“I DON’T REALLY think about hope,” says Jenny Chapman, a member of Roanoke Friends Meeting in Virginia. “I suppose I’m just pragmatic and think about what needs to happen next, evaluate that, consider next steps.” Hope can be a difficult concept when fighting against the construction of a 42-inch pipeline that would carry 2 billion cubic feet of fracked natural gas through your backyard every day.
Jenny and her community form part of the campaign against the Mountain Valley Pipeline (MVP), which, if allowed, will extend for 303 miles starting from well sites in northwestern West Virginia and traveling through southern Virginia with an extension line into North Carolina. The pipe itself is the largest ever used in the industry. The pipeline will be built and owned by a coalition of companies called the Mountain Valley Pipeline LLC, which includes EQT Midstream Partners, who will operate it.
The MVP is expected to pump at high pressure and move gas mixed with highly toxic chemicals, silica dust, and diesel sludge. Besides the destruction to land and forests in the installation process, and air pollution from compressor stations, pipelines are well-documented to leak and explode.
Construction and destruction have begun, but with stops and starts due to the company’s own negligence and to pressure from activists. At the end of June, the 4th U.S. Circuit Court of Appeals temporarily halted some of the construction in western Virginia due to concerns with the developers’ inability to comply with their federal permit.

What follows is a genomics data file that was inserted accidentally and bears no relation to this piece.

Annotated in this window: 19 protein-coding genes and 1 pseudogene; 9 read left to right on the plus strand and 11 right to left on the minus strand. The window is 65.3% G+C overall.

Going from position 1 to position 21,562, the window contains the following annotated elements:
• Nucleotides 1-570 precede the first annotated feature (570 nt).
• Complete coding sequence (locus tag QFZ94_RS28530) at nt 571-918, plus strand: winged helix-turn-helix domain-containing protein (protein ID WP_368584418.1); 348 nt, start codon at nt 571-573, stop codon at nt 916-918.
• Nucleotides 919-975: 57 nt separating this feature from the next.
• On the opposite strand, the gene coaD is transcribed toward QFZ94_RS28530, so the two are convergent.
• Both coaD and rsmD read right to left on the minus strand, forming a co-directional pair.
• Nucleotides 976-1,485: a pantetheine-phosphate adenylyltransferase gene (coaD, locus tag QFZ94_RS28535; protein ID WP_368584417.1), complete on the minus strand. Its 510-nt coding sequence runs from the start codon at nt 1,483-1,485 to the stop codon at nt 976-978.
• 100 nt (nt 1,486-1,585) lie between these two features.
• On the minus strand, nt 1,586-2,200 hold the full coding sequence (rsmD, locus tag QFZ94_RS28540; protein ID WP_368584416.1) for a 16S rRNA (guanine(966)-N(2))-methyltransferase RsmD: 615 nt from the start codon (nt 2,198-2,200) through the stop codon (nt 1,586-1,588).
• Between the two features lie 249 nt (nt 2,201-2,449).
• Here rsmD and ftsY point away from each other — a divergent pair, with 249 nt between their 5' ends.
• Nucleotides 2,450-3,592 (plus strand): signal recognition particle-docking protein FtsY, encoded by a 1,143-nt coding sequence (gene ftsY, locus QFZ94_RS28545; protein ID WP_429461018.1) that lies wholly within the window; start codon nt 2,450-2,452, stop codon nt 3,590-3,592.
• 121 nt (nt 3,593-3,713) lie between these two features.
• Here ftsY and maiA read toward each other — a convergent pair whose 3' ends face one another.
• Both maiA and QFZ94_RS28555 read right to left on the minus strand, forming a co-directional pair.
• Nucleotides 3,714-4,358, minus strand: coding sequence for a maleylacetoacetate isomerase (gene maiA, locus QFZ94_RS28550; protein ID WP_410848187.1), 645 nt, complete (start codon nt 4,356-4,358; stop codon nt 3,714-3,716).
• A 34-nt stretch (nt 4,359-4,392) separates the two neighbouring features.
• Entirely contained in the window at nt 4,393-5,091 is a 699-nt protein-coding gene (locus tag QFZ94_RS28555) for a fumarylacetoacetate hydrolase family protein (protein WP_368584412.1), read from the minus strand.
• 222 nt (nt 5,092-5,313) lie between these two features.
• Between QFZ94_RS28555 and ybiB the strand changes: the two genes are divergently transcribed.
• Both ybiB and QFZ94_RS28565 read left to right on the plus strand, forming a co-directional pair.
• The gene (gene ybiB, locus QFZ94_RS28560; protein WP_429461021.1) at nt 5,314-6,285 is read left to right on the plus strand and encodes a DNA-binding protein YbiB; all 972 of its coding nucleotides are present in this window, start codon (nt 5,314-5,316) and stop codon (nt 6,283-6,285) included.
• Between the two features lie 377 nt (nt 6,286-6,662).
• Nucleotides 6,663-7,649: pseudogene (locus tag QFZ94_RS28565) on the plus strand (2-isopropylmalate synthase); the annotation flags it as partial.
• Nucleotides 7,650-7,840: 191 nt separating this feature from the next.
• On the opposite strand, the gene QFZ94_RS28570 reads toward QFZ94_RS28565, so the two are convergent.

Jenny lives on Bent Mountain in rural southwest Virginia where she and her husband raised their children. Her neighbors are Red Terry and her daughter, Minor, who sat for 34 days in the trees on their property that were scheduled to be cut down due to eminent domain. In a bold and faithful act of resistance, they endured freezing weather, snow, and wind storms, while local police prevented supporters from providing food, water or supplies. Faced with court orders and $1000-day fines, the tree sitters decided to come down.
To support the tree sitters and protest the pipeline, Roanoake Friends Meeting and Quaker Earthcare Witness approved Minutes of Concern this spring.
At the end of July, numerous frontline campaigns hosted a week of resistance targeting the banks that finance these pipelines, the permitting entities, and contractors. Jenny reminds us that “anti-terrorism agencies have been working to coordinate with police, monitoring pipeline protestor’s response and organizational affiliations.”
In this issue of BeFriending Creation Jenny reflects on the power of her faith to guide her to act, offering us insights to bring home to our communities. The Mountain Valley Pipeline is one of dozens being planned and built around the US. What’s happening in your backyard?
Read the Minutes of Concern below and read the full interview with Jenny here.